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Mapping the Digital Legal Information of Mexico, Central America, the Spanish Speaking Caribbean and Haiti

73 Pages Posted: 27 Jul 2011  

Marisol Floren-Romero

FIU - College of Law, RDB 2074B

Date Written: July 26, 2011

Abstract

Over the past decade, the Latin American countries have committed to strengthening Democratic Governance in the region and to promoting transparency in government. This was a result of the Declaration of the Heads of State and Government in the Special Summit of the Americas Meeting which was held in Monterrey, Mexico in 2004 - the Declaration of Nuevo Leon. As part of the Declaration, the leaders committed to promote transparency and to provide the legal and regulatory framework to guarantee the right of access to information to their citizens. This was understood as a means to improve the quality of democracy and to strengthen the rule of law through an effective participation of the citizens. As a result, specific laws of transparency and access to public information were enacted by the following countries: Puerto Rico through the Electronic Government Act in 2004; the Dominican Republic in 2005; Honduras in 2006; Nicaragua enacted two separate laws, one on access to public information in 2007, and another on transparency in 2008; Guatemala in 2008; and El Salvador in March 2011. The laws explicitly state that the creation and maintenance of government websites is the means for delivering the contents of public information. The laws also define the types of documents and the types of information that should be made accessible for the three branches of government: the Executive, Legislative, and Judicial branches. These include documents generated by the functions and operations of the governmental units, including documents on budget execution, programs, projects, bidding, purchasing, spending, and the legal framework.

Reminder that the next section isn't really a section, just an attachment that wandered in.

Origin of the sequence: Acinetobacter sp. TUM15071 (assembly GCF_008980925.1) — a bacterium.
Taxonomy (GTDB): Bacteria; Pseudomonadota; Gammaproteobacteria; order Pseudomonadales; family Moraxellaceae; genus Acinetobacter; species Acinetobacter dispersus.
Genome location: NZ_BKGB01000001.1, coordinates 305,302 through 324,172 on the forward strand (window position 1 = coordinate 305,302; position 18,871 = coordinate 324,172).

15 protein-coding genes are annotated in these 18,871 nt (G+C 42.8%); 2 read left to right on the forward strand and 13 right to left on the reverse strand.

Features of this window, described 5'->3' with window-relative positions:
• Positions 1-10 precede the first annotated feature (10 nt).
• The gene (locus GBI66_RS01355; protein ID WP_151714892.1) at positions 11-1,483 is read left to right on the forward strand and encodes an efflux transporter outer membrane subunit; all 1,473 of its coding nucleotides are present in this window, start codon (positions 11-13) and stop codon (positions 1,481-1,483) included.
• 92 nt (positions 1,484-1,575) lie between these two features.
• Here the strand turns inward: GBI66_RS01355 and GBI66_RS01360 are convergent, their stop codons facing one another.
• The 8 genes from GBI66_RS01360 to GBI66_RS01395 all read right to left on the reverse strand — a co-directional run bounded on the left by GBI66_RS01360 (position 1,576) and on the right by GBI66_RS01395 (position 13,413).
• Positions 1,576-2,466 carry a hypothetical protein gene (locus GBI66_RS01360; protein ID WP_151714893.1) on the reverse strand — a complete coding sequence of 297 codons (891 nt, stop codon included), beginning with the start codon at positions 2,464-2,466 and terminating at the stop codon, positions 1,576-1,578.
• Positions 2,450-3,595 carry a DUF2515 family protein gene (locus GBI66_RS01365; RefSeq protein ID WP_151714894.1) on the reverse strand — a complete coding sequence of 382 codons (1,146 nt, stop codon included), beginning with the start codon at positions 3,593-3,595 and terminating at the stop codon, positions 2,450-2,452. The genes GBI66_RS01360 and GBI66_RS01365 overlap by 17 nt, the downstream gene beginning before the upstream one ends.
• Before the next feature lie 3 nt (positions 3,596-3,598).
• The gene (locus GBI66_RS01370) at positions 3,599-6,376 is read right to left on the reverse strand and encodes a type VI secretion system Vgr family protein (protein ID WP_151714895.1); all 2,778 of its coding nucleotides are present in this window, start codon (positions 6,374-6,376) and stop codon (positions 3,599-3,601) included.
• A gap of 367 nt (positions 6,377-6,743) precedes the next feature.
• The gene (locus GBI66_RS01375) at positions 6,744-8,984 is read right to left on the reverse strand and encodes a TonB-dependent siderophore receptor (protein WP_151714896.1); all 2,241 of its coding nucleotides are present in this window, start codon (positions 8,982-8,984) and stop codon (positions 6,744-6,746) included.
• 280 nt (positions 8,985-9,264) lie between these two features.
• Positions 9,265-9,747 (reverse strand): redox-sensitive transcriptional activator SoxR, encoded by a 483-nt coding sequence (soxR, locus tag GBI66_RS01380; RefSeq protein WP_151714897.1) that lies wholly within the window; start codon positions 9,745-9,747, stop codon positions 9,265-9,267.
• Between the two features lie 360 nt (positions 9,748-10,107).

This paper focuses on mapping the digital legal information of Mexico, Guatemala, El Salvador, Honduras, Nicaragua, Costa Rica, Panamá, Cuba, the Dominican Republic, Haiti, and Puerto Rico. The mapping of the digital legal information for these countries is presented in the context of the fundamental right to access to public information expressed in many of these countries’ national constitutions and in the specific laws enacted to ascertain the level of transparency of the countries in the region.

Keywords: Government Transparency, Access to Information, Mexico, Central America, Guatemala, Nicaragua, Honduras, El Salvador, Costa Rica, Panama, Central American Integration System (SICA), Cuba, Haiti, Dominican Republic, Puerto Rico

JEL Classification: K33, D83

Suggested Citation

Floren-Romero, Marisol, Mapping the Digital Legal Information of Mexico, Central America, the Spanish Speaking Caribbean and Haiti (July 26, 2011). Available at SSRN: https://ssrn.com/abstract=1895626 or http://dx.doi.org/10.2139/ssrn.1895626

Marisol Floren-Romero (Contact Author)

FIU - College of Law, RDB 2074B ( email )

11200 SW 8th St.
RDB Hall 1097
Miami, FL 33199
United States
305-348-0014 (Phone)
305-348-7017 (Fax)

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